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Laboratory Medicine

Test Directory / Bicarbonate


Brown clotted serum, gel barrier or lithium heparin

Common AbbreviationsSBIC, Bicarb, HCO3-
Tube typeBrown clotted serum, gel barrier or lithium heparin
Clinical IndicationInvestigation and monitoring of acid-base status, for example in patients with renal failure, lung diseases, diabetic ketoacidosis and hyper or hypokalaemia. Raised serum bicarbonate levels may be seen in compensated respiratory acidosis and metabolic alkalosis. Low serum levels may be seen in compensated respiratory alkalosis and metabolic acidosis. Additional laboratory determinations will permit differentiation between metabolic and respiratory conditions.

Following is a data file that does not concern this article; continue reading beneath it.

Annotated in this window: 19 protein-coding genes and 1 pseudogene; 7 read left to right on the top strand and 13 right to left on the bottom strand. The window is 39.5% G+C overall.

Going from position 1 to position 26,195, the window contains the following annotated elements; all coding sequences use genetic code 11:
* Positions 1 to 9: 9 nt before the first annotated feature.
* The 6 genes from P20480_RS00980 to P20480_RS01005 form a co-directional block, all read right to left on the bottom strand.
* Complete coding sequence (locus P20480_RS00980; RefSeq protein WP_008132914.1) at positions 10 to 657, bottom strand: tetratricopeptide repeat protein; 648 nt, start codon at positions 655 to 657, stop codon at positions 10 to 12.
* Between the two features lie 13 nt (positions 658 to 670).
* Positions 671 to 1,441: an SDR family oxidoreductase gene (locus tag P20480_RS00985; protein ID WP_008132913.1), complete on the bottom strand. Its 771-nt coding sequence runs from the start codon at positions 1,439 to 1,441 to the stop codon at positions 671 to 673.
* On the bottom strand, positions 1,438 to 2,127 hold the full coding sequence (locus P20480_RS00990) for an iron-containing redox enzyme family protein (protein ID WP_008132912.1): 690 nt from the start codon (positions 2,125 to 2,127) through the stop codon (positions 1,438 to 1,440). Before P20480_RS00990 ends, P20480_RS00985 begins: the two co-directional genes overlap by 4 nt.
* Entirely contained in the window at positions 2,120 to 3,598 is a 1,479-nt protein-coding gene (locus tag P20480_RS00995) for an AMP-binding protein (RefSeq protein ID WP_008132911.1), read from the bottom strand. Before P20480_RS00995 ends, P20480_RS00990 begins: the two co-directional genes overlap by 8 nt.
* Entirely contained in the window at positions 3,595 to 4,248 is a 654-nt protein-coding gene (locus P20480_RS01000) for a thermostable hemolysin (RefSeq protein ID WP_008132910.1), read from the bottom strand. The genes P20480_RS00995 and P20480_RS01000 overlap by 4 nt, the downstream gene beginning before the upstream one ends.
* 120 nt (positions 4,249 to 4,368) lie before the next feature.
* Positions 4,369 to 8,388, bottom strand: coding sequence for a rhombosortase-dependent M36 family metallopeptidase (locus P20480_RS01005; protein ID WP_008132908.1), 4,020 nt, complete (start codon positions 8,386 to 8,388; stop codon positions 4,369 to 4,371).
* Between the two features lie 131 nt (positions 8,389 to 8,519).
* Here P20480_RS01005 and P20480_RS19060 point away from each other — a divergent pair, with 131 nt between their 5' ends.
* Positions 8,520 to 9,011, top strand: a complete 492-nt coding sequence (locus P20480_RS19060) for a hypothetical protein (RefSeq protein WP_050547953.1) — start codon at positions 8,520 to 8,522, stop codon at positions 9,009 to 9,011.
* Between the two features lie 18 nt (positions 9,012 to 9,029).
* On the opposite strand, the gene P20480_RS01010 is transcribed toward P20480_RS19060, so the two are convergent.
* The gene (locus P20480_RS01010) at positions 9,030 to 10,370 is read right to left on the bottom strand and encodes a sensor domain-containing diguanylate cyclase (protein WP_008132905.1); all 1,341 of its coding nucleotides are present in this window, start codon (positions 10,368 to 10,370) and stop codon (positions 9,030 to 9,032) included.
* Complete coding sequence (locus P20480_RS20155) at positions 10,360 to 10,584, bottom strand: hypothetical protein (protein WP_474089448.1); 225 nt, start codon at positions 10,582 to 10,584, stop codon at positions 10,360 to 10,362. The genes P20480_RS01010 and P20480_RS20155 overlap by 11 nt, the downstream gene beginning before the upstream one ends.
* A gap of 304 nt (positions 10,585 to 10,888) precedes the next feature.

Specimen TypeBlood
Sample typeSerum
Minimum Volume0.5mL If requesting more than 10 tests please send an additional brown clotted serum sample.
Special PrecautionsSample tubes should be as full as possible and fully sealed to minimise exposure to gasses in air
StabilitySeveral hours at 2-8°C
Turnaround TimeUrgent: 2 hours Inpatient: 4 hours Outpatient/ GP: 24 hours
LaboratoryYork and Scarborough
Reference Interval22-29 mmol/L (Recommended by Pathology Harmonisation Reference Group)
LimitationsHaemolysis or prolonged exposure to air may falsely increase bicarbonate values. Results obtained using the laboratory method may be slightly higher than those measured using blood gas analysers, due to cross reactivity with other carbon compounds.
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